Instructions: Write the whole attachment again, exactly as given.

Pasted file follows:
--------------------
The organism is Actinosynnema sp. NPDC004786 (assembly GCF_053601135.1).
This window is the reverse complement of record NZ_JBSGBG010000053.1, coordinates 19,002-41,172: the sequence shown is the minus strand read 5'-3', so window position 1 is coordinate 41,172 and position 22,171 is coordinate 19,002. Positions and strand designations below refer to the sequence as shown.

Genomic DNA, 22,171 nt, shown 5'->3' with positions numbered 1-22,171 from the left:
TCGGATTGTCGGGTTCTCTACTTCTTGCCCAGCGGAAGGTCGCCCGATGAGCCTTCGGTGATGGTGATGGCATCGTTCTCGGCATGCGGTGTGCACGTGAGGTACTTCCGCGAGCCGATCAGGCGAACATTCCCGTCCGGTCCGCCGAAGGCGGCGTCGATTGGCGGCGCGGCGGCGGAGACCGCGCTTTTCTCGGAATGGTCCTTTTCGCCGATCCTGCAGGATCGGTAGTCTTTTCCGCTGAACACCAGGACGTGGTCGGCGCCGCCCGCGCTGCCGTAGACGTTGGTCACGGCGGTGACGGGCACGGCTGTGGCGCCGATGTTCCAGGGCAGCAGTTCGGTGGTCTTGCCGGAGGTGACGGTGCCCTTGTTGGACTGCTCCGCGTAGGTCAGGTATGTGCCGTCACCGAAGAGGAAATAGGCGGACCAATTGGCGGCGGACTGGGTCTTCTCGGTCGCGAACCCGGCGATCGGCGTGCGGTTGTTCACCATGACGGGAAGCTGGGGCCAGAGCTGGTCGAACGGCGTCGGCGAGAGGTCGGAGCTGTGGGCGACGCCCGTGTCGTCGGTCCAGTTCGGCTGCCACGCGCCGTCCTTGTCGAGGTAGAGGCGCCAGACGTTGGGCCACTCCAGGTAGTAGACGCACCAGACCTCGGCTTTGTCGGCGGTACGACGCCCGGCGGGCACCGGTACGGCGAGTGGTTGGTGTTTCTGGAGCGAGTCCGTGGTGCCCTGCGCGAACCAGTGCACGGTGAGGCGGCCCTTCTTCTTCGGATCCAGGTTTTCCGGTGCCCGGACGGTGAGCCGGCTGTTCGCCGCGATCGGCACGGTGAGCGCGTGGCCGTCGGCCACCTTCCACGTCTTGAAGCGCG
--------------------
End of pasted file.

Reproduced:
The organism is Actinosynnema sp. NPDC004786 (assembly GCF_053601135.1).
This window is the reverse complement of record NZ_JBSGBG010000053.1, coordinates 19,002-41,172: the sequence shown is the minus strand read 5'-3', so window position 1 is coordinate 41,172 and position 22,171 is coordinate 19,002. Positions and strand designations below refer to the sequence as shown.

Genomic DNA, 22,171 nt, shown 5'->3' with positions numbered 1-22,171 from the left:
TCGGATTGTCGGGTTCTCTACTTCTTGCCCAGCGGAAGGTCGCCCGATGAGCCTTCGGTGATGGTGATGGCATCGTTCTCGGCATGCGGTGTGCACGTGAGGTACTTCCGCGAGCCGATCAGGCGAACATTCCCGTCCGGTCCGCCGAAGGCGGCGTCGATTGGCGGCGCGGCGGCGGAGACCGCGCTTTTCTCGGAATGGTCCTTTTCGCCGATCCTGCAGGATCGGTAGTCTTTTCCGCTGAACACCAGGACGTGGTCGGCGCCGCCCGCGCTGCCGTAGACGTTGGTCACGGCGGTGACGGGCACGGCTGTGGCGCCGATGTTCCAGGGCAGCAGTTCGGTGGTCTTGCCGGAGGTGACGGTGCCCTTGTTGGACTGCTCCGCGTAGGTCAGGTATGTGCCGTCACCGAAGAGGAAATAGGCGGACCAATTGGCGGCGGACTGGGTCTTCTCGGTCGCGAACCCGGCGATCGGCGTGCGGTTGTTCACCATGACGGGAAGCTGGGGCCAGAGCTGGTCGAACGGCGTCGGCGAGAGGTCGGAGCTGTGGGCGACGCCCGTGTCGTCGGTCCAGTTCGGCTGCCACGCGCCGTCCTTGTCGAGGTAGAGGCGCCAGACGTTGGGCCACTCCAGGTAGTAGACGCACCAGACCTCGGCTTTGTCGGCGGTACGACGCCCGGCGGGCACCGGTACGGCGAGTGGTTGGTGTTTCTGGAGCGAGTCCGTGGTGCCCTGCGCGAACCAGTGCACGGTGAGGCGGCCCTTCTTCTTCGGATCCAGGTTTTCCGGTGCCCGGACGGTGAGCCGGCTGTTCGCCGCGATCGGCACGGTGAGCGCGTGGCCGTCGGCCACCTTCCACGTCTTGAAGCGCG